Going deeper inside the labyrinth, Driss led the way into an even earlier world, a place of alchemists. There were men with bellows firing the hearths for the copper workers. A stream of blood gushed down one passage. It turned out to be the alley of the dyers who had just finished dunking big skeins of silk and wool into a deep wine color and were now emptying their vats.
We stopped at a cord maker, an acquaintance of Driss. His workshop was just a small wooden platform, three feet off the ground. He sat crosslegged and was tying strands of silk around his big toe. Then he turned and plaited these with extraordinary patience till they became cords for prayer beads or braids for a kaftan. He told Driss he had done this since he was 10; he was now 60. On a good day he could make roughly $5.
Above his head, next to a diploma with his name, Mohamed ben Ali Amrani, he had put up a sign in English: ''No photographs.'' I asked him why.
''I am here as God's guest on earth,'' he said. ''The tourists were taking pictures without even asking, as if I was an animal.''
The heart of the medina and its most important site is the great Karaouine Mosque, which is also the nation's oldest and one of its largest. A wealthy woman, Fatima Alfehri, who fled from Tunisia, founded it in 859. And it was here, where the mosque with its great library expanded into a center of learning, well before the universities of Bologna and Oxford, that the city's intellectual fame blossomed.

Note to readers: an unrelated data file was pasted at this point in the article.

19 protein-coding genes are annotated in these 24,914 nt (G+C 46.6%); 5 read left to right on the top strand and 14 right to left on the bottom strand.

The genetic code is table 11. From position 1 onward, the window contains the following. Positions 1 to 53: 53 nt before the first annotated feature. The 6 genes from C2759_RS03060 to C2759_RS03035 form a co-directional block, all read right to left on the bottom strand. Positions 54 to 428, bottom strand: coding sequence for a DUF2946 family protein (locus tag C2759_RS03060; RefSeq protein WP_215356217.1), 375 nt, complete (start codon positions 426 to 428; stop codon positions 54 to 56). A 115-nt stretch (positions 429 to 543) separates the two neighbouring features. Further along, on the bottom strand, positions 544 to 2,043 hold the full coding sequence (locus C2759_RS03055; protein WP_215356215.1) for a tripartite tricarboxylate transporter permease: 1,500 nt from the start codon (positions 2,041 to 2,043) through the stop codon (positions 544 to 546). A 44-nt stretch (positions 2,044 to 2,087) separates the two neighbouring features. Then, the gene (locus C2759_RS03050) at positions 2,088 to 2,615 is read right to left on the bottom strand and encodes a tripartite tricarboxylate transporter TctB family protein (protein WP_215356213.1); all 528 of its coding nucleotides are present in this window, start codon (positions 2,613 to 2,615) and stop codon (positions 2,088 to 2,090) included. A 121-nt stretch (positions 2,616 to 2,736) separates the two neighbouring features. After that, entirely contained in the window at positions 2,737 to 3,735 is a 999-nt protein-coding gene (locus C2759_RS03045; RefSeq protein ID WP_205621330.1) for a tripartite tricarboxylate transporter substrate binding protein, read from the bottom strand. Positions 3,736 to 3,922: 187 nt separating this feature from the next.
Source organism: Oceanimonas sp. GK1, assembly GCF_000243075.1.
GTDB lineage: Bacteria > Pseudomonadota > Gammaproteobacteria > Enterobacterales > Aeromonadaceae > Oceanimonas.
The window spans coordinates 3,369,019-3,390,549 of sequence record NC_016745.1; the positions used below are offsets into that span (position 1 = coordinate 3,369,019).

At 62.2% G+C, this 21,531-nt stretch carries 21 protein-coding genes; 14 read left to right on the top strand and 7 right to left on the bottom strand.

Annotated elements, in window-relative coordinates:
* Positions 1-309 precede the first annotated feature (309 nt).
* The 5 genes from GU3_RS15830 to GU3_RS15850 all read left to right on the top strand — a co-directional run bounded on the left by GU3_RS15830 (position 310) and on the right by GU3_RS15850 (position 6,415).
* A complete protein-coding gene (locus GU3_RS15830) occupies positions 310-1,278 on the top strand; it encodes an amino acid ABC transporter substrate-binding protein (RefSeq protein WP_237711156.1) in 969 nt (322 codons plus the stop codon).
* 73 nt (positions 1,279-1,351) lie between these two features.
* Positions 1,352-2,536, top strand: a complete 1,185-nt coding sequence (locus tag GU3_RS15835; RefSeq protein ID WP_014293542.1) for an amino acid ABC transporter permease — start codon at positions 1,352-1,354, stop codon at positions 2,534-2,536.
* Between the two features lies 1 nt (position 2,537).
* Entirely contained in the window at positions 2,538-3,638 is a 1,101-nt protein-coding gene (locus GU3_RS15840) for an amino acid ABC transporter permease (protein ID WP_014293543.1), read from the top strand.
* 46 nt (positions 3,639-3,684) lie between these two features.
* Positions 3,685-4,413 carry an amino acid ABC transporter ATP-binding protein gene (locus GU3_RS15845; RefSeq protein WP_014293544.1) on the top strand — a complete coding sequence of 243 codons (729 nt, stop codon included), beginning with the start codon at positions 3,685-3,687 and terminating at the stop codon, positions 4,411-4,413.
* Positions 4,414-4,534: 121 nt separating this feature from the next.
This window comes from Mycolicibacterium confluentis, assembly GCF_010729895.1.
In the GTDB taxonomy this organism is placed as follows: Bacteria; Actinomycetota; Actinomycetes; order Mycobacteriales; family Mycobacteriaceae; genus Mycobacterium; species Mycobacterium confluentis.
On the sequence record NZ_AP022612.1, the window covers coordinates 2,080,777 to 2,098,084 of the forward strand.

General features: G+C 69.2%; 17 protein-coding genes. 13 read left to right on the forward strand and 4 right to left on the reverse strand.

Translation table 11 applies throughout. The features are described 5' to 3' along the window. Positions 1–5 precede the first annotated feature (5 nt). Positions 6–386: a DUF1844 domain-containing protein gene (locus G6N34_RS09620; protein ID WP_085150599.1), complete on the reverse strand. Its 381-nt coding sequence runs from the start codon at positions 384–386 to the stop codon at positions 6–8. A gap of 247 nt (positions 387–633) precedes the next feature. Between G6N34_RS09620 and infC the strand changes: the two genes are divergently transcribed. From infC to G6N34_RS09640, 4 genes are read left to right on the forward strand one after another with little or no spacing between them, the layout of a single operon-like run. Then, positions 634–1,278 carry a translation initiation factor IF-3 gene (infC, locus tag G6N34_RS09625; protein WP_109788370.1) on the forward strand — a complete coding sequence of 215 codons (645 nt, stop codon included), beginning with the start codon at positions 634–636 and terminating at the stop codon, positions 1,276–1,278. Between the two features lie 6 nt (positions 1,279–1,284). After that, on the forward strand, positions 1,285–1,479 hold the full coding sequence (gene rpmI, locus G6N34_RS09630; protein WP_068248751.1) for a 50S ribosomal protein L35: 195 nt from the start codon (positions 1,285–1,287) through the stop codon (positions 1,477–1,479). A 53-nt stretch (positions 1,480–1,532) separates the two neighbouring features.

Non-Muslims may not enter this enormous building, whose 16 naves are said to accommodate 20,000 people. But from the alley that winds around it, they can glimpse past its mighty doors and see its courtyards, fountains and part of its halls.
Nearby, the shrine of Moulay Idriss II attracts pilgrims from all over the country and from across North and West Africa. Again, we could look only through the open gates at the stirring sight of supplicants arriving at the tomb, some blind or crippled, holding candles, delivering messages, some prostrate in prayer, some asleep on the floor of the mosque. From a side alley, a biblical image suddenly appeared: a man striding slowly with a lamb draped around his shoulders.